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Older Adult Opioid Use on the Rise

opioid use among older adults

As we age, our bodies can quickly begin to need more support in order to function. Older adults tend to have more health issues than younger populations. They may rely on different types of medications in order to live their lives independently. Because of this, doctors often prescribe drugs to manage symptoms, including chronic pain, and may not consider the long-term effects of these prescriptions. Opioid use among the older adult population is increasing, and dependence on prescription painkillers has naturally followed.

Older Adults and Prescription Opioid Risk Factors

Older adults are uniquely susceptible to the use of opioids due to the number of health conditions they could be dealing with. That, in combination with chronic pain, makes this population prime candidates for prescription opioids. When doctors make the decision to prescribe analgesic drugs to any population, they are tasked with weighing the potential benefits with the consequences. Due to the age of this population, doctors may make the decision to prescribe these opioids because, in their mind, the benefit of managing their patient’s chronic pain outweighs the potential consequence of addiction. 

Other potential risk factors for opioid addiction in older adults include loneliness, conversations surrounding death, and general life stressors. As we increase in age, the reality of death becomes more prominent and a common topic of conversation, and with loved ones and friends nearing the end of life, it can feel overwhelming to think about this topic. When loved ones pass away, this increases feelings of loneliness and isolation and often results in a person seeking comfort from other areas of life. Older adults are also dealing with general life stressors as they navigate a potential loss of independence, a changing body and mind, and preparation for their own end of life. All of these factors can increase the likelihood of addiction to a substance such as a prescription opioid.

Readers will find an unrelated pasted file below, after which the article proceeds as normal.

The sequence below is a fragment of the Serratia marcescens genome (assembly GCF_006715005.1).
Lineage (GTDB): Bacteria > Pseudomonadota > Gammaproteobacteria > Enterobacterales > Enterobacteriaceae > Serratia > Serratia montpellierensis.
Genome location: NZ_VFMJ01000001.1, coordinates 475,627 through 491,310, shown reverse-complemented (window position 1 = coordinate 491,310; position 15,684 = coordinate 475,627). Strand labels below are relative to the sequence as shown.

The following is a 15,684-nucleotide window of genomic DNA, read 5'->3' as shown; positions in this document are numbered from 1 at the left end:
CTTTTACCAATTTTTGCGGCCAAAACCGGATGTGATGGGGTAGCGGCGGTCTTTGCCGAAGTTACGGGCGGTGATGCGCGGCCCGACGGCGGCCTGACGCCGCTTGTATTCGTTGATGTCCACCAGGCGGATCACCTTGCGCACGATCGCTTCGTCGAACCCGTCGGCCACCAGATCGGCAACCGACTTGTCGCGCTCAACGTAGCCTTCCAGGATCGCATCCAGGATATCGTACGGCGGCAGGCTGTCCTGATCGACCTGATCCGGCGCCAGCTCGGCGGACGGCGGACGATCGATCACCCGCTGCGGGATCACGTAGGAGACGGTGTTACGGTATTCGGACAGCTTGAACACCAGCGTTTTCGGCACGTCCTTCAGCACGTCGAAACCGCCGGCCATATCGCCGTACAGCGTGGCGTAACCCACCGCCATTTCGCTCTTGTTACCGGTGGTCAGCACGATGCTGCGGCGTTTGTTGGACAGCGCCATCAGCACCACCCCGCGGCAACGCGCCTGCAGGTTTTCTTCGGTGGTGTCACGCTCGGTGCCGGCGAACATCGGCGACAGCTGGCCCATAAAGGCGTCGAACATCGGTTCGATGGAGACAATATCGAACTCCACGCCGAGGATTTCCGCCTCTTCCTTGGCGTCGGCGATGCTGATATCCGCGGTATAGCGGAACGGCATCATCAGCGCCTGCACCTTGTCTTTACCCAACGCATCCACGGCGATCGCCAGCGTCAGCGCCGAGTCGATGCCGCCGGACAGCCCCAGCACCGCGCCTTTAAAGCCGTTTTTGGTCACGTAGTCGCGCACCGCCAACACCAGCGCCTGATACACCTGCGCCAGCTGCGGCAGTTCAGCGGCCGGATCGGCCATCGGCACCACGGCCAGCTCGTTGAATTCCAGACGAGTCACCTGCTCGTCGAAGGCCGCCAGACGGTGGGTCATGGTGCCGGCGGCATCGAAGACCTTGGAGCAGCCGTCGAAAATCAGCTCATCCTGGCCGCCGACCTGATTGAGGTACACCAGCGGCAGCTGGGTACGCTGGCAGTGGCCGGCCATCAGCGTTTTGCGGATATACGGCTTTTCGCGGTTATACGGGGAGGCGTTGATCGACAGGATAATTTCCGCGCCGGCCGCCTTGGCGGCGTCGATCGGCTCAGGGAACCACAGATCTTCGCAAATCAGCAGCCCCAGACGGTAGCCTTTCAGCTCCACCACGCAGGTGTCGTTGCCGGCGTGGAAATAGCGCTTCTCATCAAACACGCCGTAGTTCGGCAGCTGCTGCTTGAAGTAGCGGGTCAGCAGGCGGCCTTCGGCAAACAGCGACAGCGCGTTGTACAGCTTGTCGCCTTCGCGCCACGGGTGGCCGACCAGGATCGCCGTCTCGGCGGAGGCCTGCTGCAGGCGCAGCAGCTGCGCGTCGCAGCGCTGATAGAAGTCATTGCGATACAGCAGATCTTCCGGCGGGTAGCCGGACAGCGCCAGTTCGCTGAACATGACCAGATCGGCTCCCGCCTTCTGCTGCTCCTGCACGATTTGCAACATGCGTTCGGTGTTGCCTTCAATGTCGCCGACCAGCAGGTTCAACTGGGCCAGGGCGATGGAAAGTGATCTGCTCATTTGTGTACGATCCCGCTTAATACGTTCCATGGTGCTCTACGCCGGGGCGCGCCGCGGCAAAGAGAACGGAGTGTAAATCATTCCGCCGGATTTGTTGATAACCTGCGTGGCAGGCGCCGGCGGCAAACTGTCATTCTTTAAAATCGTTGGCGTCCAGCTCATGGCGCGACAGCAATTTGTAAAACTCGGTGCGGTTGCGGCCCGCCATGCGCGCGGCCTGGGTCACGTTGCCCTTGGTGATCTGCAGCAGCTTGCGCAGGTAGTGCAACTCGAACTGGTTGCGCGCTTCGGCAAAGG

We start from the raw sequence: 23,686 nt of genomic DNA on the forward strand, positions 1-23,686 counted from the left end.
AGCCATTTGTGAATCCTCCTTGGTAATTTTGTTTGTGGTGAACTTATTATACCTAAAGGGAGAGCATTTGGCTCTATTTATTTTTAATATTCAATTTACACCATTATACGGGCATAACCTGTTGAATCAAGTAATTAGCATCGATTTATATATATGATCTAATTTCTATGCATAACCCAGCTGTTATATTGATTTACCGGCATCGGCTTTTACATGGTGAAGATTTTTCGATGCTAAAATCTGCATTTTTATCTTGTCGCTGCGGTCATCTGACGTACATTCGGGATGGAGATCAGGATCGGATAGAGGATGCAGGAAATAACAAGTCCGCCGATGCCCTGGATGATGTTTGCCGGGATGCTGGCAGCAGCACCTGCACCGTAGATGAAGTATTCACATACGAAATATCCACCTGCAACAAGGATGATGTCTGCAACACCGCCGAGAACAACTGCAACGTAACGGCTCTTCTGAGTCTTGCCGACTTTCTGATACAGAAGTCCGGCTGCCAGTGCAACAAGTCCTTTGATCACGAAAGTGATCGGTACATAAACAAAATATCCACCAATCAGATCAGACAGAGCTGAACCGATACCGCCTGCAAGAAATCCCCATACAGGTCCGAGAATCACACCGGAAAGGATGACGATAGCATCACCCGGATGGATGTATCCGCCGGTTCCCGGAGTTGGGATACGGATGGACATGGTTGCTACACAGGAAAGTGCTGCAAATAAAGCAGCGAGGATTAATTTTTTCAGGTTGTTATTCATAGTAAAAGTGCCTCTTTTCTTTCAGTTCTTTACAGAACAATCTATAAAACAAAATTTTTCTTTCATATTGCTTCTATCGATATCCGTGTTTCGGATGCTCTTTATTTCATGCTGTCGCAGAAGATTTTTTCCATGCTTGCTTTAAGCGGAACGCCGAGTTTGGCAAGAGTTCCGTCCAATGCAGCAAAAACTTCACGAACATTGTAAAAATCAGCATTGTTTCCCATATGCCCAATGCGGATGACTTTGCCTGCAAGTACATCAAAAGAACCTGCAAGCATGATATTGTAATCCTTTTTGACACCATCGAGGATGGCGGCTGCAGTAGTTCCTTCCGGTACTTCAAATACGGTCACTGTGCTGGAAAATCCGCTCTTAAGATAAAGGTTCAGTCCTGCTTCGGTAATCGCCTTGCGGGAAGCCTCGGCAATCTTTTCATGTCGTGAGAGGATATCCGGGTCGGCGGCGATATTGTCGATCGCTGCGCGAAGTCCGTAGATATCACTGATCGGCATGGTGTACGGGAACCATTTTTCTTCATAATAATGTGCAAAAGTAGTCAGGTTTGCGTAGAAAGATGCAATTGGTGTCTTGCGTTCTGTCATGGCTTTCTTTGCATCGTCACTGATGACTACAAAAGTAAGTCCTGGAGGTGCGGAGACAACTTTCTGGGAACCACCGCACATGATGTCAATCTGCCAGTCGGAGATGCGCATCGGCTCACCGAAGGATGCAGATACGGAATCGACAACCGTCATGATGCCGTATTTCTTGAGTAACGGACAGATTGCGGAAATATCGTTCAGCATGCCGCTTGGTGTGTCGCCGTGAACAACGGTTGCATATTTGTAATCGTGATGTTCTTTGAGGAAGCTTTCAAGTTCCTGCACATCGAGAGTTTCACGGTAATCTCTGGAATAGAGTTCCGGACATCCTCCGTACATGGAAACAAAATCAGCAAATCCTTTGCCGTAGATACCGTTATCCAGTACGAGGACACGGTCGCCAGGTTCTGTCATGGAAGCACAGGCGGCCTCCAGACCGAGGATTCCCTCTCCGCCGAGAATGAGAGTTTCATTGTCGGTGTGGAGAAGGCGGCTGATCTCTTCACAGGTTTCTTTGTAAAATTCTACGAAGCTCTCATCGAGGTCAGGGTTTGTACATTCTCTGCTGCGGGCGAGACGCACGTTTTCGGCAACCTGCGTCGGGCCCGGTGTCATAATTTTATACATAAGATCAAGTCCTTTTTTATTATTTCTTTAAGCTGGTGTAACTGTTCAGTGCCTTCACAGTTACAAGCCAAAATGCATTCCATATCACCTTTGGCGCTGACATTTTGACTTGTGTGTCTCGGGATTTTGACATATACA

Rising Opioid Use in Older Adults

According to the National Institute on Drug Abuse, between 4 and 9 percent of older adults, aged 65 and older, use prescription opioids to manage their pain. The same source reports that opioid prescriptions for older adults increased by a factor of nine.

Opioids are classified as Schedule II drugs, emphasizing their highly addictive qualities and potential for dependence. The dangers of using opioids to manage pain are widely known, but doctors still prescribe these drugs regularly. 

Opioid Prescriptions During COVID-19

Prior to the COVID-19 pandemic, the DEA limited the prescribing of opioids by requiring health care providers to meet patients in person prior to providing this prescription. As the need for telehealth services increased during the pandemic, these laws were adjusted, and providers were able to prescribe controlled substances, including opioids, through telehealth visits and without the need to meet in person. This has increased the risk of abuse of these drugs, as there is an increased potential for medical professionals to miss indications of substance abuse when conducting appointments online. While the requirements state that telehealth visits must utilize audio and visual components, there is still a higher risk of oversight in these types of visits. 

Substance Use Disorder in Advanced Ages

While the prevalence of substance use disorders is more widely acknowledged in younger populations, older adults seeking treatment for an opioid use disorder is becoming a more pressing issue. According to the NIH, the number of older adults who sought treatment between 2013-2015 increased by 54%. During this same time frame, the percentage of this population using heroin more than doubled. Researchers attribute this increase, in part, to the older adult population switching from misusing opioids to this cheaper drug. 

Addiction Treatment for Older Adults

The older adult population presents with a unique set of risk factors and requires a team of professionals specializing in the treatment of this group of individuals. Older adults are managing a variety of symptoms, including chronic pain and mental health struggles, adding to the complexity of their cases. While these factors can make treatment more challenging, our team at Pine Grove Behavioral Health is well-equipped to meet your loved ones where they are to ensure age-appropriate treatment. 
Our specialized program for older adults will help your loved ones thrive as they learn to live without depending on prescription opioids. There is hope for your loved one. Contact our team today to learn more about our programming specifically for older adults.

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